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This work is licensed under a Creative Commons Attribution-NonCommercial-NoDerivatives 4.0 International License (CC BY-NC-ND).
Antarctic sea ice is constantly exported from the shore by strong near surface winds that open leads and large polynyas in the pack ice. The latter, known as wind-driven polynyas, are responsible for significant water mass modification due to the high salt flux into the ocean associated with enhanced ice growth. In this article, we focus on the wind-driven Terra Nova Bay (TNB) polynya, in the western Ross Sea. Brine rejected during sea ice formation processes that occur in TNB polynya densifies the water column leading to the formation of the most characteristic water mass of the Ross Sea, the High Salinity Shelf Water (HSSW). This water mass, in turn, takes part in the formation of Antarctic Bottom Water (AABW), the densest water mass of the Southern Ocean, which plays a major role in the global meridional overturning circulation, thus affecting the global climate system. A simple coupled sea ice – ocean model has been developed to simulate the seasonal cycle of sea ice formation in, and export off, the polynya. The sea ice model accounts for both thermal and mechanical ice processes. The oceanic circulation is described by a one-and-a-half layer, reduced gravity model. The domain resolution is 1 km × 1 km, which is sufficient to represent the salient features of the coastline geometry, notably the Drygalski Ice Tongue. The model is forced by a combination of Era Interim reanalysis and in-situ data from automatic weather stations, and also by a climatological oceanic dataset developed from in situ hydrographic observations. The sensitivity of the polynya to the atmospheric forcing is well reproduced by the model when merging atmospheric in situ and reanalysis data, which allows us to capture in detail the strength and the spatial distribution of the katabatic winds that often drive the opening of the polynya. The model resolves fairly accurately the sea ice drift and sea ice production rates in the TNB polynya, leading to realistic polynya extent estimates. The model-derived polynya extent has been validated by comparing the modelled sea ice concentration against MODIS high resolution satellite images, confirming that the model is able to reproduce reasonably well the TNB polynya evolution in terms of both shape and extent.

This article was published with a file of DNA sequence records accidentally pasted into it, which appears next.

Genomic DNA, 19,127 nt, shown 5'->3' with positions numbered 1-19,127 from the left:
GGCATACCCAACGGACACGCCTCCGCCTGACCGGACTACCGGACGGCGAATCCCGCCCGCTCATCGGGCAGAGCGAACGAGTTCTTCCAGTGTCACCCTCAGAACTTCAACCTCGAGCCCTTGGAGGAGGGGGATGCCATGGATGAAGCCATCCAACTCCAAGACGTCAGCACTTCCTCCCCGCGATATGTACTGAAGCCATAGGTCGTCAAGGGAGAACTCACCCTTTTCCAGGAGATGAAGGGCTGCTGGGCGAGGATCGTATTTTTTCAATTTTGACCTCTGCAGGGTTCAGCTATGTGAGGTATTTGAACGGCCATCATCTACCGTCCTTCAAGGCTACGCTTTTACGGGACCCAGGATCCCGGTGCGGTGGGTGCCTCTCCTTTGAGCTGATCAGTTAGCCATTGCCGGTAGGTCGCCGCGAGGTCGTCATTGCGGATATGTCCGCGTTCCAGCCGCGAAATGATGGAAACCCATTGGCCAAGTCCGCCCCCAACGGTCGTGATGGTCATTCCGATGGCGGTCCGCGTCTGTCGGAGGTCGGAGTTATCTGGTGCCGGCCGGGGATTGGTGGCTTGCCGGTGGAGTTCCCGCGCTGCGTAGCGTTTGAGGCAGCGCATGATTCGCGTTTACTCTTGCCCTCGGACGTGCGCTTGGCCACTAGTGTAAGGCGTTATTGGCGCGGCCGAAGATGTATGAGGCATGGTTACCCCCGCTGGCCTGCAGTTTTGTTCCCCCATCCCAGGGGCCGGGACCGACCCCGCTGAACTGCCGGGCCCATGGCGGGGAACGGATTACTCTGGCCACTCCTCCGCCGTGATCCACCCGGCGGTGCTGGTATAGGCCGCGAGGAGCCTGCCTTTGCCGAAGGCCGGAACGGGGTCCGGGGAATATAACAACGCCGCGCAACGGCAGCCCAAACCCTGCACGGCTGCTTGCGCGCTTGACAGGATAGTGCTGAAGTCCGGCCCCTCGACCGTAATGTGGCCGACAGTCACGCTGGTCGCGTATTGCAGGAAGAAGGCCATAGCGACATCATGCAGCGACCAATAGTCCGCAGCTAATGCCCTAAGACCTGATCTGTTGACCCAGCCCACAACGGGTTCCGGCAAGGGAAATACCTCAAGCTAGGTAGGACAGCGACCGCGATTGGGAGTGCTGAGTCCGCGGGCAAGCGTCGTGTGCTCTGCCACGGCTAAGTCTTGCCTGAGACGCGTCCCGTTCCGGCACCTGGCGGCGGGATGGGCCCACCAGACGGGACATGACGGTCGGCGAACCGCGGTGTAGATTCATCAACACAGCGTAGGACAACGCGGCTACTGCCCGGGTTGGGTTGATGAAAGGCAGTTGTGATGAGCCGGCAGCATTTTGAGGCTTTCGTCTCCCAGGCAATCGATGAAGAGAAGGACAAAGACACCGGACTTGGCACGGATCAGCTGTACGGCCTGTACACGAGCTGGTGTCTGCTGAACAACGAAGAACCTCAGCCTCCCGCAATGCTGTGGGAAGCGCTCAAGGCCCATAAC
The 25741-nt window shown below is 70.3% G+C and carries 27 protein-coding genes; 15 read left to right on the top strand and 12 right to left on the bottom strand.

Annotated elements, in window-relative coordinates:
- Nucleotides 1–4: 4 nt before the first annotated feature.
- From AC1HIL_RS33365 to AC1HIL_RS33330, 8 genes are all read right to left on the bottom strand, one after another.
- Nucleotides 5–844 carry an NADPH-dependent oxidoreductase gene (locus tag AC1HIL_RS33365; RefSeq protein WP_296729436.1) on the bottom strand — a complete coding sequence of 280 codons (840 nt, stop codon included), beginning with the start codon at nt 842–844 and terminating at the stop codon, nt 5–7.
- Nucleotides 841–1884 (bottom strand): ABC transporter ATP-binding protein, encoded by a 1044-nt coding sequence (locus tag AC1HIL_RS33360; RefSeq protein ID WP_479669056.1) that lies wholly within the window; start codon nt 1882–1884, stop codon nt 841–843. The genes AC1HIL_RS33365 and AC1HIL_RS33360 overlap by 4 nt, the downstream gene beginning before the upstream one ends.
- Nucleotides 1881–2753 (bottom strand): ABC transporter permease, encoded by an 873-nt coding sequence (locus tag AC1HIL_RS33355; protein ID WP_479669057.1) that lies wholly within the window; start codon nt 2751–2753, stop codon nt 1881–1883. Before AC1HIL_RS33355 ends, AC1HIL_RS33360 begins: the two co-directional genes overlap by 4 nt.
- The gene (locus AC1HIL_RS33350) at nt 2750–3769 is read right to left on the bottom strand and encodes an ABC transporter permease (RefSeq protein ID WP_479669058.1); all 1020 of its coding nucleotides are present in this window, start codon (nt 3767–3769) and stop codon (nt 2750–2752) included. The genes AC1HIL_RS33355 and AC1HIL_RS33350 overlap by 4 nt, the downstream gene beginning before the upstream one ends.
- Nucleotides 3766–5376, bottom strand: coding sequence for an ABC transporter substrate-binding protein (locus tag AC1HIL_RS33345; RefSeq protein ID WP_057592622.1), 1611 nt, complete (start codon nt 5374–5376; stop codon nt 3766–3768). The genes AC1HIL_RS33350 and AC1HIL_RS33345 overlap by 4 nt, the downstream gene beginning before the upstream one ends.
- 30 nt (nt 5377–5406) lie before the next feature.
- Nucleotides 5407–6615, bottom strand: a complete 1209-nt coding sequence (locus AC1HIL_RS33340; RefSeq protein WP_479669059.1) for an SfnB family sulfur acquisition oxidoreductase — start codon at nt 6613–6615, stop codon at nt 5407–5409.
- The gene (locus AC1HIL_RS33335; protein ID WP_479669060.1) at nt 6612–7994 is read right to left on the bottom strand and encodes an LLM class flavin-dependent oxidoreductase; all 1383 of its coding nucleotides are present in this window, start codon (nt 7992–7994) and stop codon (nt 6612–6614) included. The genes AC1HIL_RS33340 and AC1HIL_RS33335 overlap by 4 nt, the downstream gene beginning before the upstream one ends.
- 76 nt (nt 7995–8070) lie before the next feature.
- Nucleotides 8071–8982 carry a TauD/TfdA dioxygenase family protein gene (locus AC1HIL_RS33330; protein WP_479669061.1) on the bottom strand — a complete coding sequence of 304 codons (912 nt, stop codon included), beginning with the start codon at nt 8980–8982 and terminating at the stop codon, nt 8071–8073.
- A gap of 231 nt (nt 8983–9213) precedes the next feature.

Author(s): Sansiviero M, Morales Maqueda MA, Fusco G, Aulicino G, Flocco D, Budillon G
Publication type: Article
Publication status: Published
Journal: Journal of Marine Systems
Print publication date: 01/02/2017
Online publication date: 29/06/2016
Acceptance date: 23/06/2016
Date deposited: 29/07/2016
ISSN (print): 0924-7963
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